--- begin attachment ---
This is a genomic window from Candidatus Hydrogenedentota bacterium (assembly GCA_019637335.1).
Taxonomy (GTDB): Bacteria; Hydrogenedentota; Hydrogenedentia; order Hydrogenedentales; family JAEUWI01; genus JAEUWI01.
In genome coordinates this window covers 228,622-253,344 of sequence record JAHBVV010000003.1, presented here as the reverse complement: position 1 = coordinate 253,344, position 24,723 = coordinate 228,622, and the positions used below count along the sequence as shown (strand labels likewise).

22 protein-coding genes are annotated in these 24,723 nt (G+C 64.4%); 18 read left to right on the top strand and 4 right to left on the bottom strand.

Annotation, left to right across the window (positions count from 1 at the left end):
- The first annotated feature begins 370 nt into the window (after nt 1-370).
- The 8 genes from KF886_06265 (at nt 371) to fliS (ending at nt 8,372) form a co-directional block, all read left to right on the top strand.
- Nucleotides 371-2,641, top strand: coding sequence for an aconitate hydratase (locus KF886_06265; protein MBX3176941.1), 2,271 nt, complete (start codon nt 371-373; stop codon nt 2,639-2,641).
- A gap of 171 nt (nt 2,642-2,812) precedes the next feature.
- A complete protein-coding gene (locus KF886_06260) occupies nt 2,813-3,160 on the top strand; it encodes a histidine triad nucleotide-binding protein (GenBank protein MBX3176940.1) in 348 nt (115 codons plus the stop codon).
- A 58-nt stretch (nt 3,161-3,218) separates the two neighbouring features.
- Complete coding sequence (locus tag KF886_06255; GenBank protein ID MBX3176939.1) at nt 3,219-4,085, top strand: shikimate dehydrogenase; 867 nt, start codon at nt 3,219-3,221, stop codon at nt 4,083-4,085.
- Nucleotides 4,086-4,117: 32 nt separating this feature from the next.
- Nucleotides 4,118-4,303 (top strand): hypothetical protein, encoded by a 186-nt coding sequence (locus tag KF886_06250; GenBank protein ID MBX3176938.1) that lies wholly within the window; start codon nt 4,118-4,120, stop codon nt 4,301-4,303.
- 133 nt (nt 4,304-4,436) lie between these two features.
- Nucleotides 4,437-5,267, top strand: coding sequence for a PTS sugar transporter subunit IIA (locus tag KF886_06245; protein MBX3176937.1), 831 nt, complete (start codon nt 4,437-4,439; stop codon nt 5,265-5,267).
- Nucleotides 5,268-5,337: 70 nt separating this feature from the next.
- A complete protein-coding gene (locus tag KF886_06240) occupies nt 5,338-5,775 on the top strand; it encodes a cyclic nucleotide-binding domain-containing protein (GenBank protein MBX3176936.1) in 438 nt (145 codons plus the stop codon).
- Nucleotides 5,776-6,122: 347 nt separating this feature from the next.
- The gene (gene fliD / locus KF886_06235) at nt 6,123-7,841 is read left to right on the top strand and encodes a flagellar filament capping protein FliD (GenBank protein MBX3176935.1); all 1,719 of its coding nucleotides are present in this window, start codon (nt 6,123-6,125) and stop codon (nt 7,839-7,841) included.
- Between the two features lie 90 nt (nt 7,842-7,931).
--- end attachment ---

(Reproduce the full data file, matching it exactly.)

This is a genomic window from Candidatus Hydrogenedentota bacterium (assembly GCA_019637335.1).
Taxonomy (GTDB): Bacteria; Hydrogenedentota; Hydrogenedentia; order Hydrogenedentales; family JAEUWI01; genus JAEUWI01.
In genome coordinates this window covers 228,622-253,344 of sequence record JAHBVV010000003.1, presented here as the reverse complement: position 1 = coordinate 253,344, position 24,723 = coordinate 228,622, and the positions used below count along the sequence as shown (strand labels likewise).

22 protein-coding genes are annotated in these 24,723 nt (G+C 64.4%); 18 read left to right on the top strand and 4 right to left on the bottom strand.

Annotation, left to right across the window (positions count from 1 at the left end):
- The first annotated feature begins 370 nt into the window (after nt 1-370).
- The 8 genes from KF886_06265 (at nt 371) to fliS (ending at nt 8,372) form a co-directional block, all read left to right on the top strand.
- Nucleotides 371-2,641, top strand: coding sequence for an aconitate hydratase (locus KF886_06265; protein MBX3176941.1), 2,271 nt, complete (start codon nt 371-373; stop codon nt 2,639-2,641).
- A gap of 171 nt (nt 2,642-2,812) precedes the next feature.
- A complete protein-coding gene (locus KF886_06260) occupies nt 2,813-3,160 on the top strand; it encodes a histidine triad nucleotide-binding protein (GenBank protein MBX3176940.1) in 348 nt (115 codons plus the stop codon).
- A 58-nt stretch (nt 3,161-3,218) separates the two neighbouring features.
- Complete coding sequence (locus tag KF886_06255; GenBank protein ID MBX3176939.1) at nt 3,219-4,085, top strand: shikimate dehydrogenase; 867 nt, start codon at nt 3,219-3,221, stop codon at nt 4,083-4,085.
- Nucleotides 4,086-4,117: 32 nt separating this feature from the next.
- Nucleotides 4,118-4,303 (top strand): hypothetical protein, encoded by a 186-nt coding sequence (locus tag KF886_06250; GenBank protein ID MBX3176938.1) that lies wholly within the window; start codon nt 4,118-4,120, stop codon nt 4,301-4,303.
- 133 nt (nt 4,304-4,436) lie between these two features.
- Nucleotides 4,437-5,267, top strand: coding sequence for a PTS sugar transporter subunit IIA (locus tag KF886_06245; protein MBX3176937.1), 831 nt, complete (start codon nt 4,437-4,439; stop codon nt 5,265-5,267).
- Nucleotides 5,268-5,337: 70 nt separating this feature from the next.
- A complete protein-coding gene (locus tag KF886_06240) occupies nt 5,338-5,775 on the top strand; it encodes a cyclic nucleotide-binding domain-containing protein (GenBank protein MBX3176936.1) in 438 nt (145 codons plus the stop codon).
- Nucleotides 5,776-6,122: 347 nt separating this feature from the next.
- The gene (gene fliD / locus KF886_06235) at nt 6,123-7,841 is read left to right on the top strand and encodes a flagellar filament capping protein FliD (GenBank protein MBX3176935.1); all 1,719 of its coding nucleotides are present in this window, start codon (nt 6,123-6,125) and stop codon (nt 7,839-7,841) included.
- Between the two features lie 90 nt (nt 7,842-7,931).